One of the primary early industries was the Excelsior Roller Mills built by Perry Hutchinson in 1864. Established on the east side of the Big Blue River, the first floor was occupied by the sawmill, while the rest of the mill was dedicated to custom work and flour, with a capacity of 100 barrels per day. This mill was run by water-power furnished by the Big Blue River. It was later enlarged, giving it the capacity of 250 barrels of flour every 24 hours.
By 1866, the town had outgrown the small frame school building, and a new building was constructed of magnesia limestone at the cost of $8,000. The main building was 35×50 feet, with two additional wings, giving it four large rooms.
The manufacture of brick first commenced in 1869-70 by Thomas Cooper, who established a brickyard, with a capacity of 300,000 per season, in the southern part of the city. In the spring of 1882, he opened a yard on the south bank of Spring Creek, and during the season, he manufactures 6,000 bricks per day.
The Exchange Bank was established at Marysville in March 1870 by Schmidt & Koeste. The Sherman House was opened in 1870 in a frame building that was 16×24 feet by G. D. Swearingen. Later it would be significantly enlarged. That same year, the first train came into Marshall County over the St. Joseph & Western Railroad, and the next year was extended to Marysville.
In the earlier years of the settlement of Marysville, the population was in some measure of a transitory nature, and church organizations did not thrive to any great extent, although when services were held, the attendance was good. Religious services were first held in Marysville in the summer of 1857 in a saloon. Later services were held in Ballard & Morrall’s drug store and in the Barrett House. A formal organization of the Methodist Church was made in 1866, with meetings held in different parts of the town until April 1879 until a 30×50 foot building was erected. Other church organizations followed, including the Episcopal, Presbyterian, German Evangelical, and Catholic.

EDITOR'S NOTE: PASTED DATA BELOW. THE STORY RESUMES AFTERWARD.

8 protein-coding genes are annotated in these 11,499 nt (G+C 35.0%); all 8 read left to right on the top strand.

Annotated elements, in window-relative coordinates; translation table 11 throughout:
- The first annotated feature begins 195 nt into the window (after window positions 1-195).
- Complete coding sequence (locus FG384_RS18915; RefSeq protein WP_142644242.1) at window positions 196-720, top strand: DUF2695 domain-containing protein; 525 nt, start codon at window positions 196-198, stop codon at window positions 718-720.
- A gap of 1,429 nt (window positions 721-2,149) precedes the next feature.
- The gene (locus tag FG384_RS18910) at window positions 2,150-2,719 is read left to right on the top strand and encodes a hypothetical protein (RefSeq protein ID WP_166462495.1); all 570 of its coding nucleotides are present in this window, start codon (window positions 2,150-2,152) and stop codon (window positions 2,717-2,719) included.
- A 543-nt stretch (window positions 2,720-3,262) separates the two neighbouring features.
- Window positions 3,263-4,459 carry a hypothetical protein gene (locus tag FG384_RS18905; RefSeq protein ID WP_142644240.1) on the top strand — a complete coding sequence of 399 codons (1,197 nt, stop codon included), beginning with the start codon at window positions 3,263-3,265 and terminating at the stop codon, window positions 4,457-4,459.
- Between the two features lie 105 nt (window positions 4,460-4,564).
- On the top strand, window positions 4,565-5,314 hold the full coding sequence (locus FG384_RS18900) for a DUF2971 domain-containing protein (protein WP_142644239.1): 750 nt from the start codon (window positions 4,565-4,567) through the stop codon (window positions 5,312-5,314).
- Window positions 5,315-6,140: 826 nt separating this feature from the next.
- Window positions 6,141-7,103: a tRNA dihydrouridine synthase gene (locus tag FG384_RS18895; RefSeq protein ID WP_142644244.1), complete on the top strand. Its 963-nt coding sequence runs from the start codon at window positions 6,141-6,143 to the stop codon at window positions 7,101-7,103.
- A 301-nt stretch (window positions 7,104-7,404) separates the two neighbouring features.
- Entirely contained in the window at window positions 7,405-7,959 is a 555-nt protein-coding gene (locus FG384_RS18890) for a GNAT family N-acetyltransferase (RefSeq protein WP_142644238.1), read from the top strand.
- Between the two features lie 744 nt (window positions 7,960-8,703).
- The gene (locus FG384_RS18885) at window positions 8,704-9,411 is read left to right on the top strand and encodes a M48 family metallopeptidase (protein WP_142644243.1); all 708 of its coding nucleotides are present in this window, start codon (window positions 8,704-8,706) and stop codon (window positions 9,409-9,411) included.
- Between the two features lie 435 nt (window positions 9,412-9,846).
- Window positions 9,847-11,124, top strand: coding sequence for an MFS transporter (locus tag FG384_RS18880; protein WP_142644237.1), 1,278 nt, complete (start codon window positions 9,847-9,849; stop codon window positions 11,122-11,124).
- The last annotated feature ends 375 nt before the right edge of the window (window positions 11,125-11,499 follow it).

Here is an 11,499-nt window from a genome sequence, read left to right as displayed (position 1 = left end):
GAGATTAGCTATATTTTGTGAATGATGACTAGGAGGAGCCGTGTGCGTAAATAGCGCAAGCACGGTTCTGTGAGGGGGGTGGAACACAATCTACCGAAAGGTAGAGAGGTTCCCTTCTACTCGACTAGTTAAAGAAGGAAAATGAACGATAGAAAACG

The Marshall County Bank was incorporated under the State’s laws on October 8, 1880, with a cash capital of $50,000.
The manufacture of cigars was carried on extensively in Marshall County, in which there were four factories, of which three were located at Marysville, with the factory of Charles F. Pusch is the oldest and largest. In 1879, the factory of Charles E. Bendel was established. The firm of Bendel & Weidermeyer opened the third factory in May 1882. Other industries in Marysville included an iron foundry and a brewery.
In 1890, Marysville had progressed so far in advancing her educational interests that it was found necessary to erect another building. The new structure was accordingly erected on the same block, close to the other. The building was a brick structure, 40×70 feet, trimmed with white limestone, and cost $10,000.
In 1891 Marysville spent $40,000 to build a beautiful red brick courthouse which it donated to the county. This building served as Marshall County’s courthouse for nearly 90 years until a new courthouse was built next door in the 1970s. The old building, listed on the National Register of Historic Places today, now serves as a museum operated by the Marshall County Historical Society. It stands at 1207 Broadway.
In 1910, Marysville sat at the junction of the Union Pacific and the St. Joseph & Grand Island railroads. It is one of the most important towns of northeastern Kansas, both historically and commercially. It had paved streets, city waterworks, electric lights, a sewer system, an efficient fire department, three weekly newspapers (the Courier, the Advocate-Democrat, and the News), seven cigar factories, a broom factory, flour mill, brick and tile works, planing mill, grain elevators, banking facilities, all denominations of churches, and good graded and high schools. The population in 1910 was 2,260.
By 1917, the town boasted a telephone system, several hotels, restaurants, an artificial ice plant, and all manner of retail and service businesses.
Marysville’s population peaked in 1960 at 4143. Today it is called home to an estimated 3270 people.
Marshall County Visitors Center
101 N. 10th St.
Hwy 77 & 36 Junction
Marysville, KS 66508
Blackmar, Frank W.; Kansas: A Cyclopedia of State History, Vol I; Standard Publishing Company, Chicago, IL 1912.
Cutler, William G; History of Kansas; A. T. Andreas, Chicago, IL, 1883
Forter, Emma; History of Marshall County, Kansas: Its People, Industries, and Institutions, F. Bowen, 1917